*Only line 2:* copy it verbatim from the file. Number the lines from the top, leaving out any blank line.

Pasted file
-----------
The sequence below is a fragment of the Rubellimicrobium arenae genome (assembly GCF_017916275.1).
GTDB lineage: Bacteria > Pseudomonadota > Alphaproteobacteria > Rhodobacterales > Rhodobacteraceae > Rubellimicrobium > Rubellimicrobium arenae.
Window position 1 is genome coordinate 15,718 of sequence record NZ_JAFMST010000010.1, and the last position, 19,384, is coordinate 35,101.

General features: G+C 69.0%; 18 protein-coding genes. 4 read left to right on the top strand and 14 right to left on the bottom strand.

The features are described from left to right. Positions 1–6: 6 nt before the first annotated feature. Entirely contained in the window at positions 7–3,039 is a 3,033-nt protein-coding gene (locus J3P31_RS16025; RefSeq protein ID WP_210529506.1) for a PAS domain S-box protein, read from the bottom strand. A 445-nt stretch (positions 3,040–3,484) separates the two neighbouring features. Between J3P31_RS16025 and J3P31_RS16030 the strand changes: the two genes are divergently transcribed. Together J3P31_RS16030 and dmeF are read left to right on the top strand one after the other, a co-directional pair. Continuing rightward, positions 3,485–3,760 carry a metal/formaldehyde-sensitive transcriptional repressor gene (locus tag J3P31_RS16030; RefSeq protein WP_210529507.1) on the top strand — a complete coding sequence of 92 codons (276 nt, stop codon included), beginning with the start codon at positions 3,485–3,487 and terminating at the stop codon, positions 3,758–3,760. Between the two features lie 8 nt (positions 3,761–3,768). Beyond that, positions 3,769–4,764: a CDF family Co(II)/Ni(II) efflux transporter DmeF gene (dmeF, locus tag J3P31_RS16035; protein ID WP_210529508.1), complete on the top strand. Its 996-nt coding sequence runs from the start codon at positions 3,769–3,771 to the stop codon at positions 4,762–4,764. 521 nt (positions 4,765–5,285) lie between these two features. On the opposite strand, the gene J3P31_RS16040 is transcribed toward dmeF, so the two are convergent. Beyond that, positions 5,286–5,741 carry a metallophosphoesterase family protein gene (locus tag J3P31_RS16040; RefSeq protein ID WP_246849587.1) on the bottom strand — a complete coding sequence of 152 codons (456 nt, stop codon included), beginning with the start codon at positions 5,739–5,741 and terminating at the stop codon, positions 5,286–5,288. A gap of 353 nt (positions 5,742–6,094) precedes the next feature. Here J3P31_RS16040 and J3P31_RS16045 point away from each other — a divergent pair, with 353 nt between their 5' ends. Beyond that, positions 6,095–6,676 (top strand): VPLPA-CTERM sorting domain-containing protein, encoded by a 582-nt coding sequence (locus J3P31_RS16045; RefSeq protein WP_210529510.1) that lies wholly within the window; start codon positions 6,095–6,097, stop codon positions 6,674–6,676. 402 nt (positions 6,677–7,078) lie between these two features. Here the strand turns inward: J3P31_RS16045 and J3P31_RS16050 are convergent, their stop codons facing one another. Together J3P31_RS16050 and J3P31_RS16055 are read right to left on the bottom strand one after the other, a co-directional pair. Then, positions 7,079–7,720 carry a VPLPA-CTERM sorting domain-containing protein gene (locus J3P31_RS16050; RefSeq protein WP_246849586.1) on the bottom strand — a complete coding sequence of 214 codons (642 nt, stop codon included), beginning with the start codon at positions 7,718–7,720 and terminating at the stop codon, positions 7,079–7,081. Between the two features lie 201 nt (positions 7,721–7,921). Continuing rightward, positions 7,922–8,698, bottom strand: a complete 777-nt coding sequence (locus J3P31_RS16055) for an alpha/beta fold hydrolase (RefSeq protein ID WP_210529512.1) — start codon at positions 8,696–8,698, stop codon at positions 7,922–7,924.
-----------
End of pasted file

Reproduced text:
GTDB lineage: Bacteria > Pseudomonadota > Alphaproteobacteria > Rhodobacterales > Rhodobacteraceae > Rubellimicrobium > Rubellimicrobium arenae.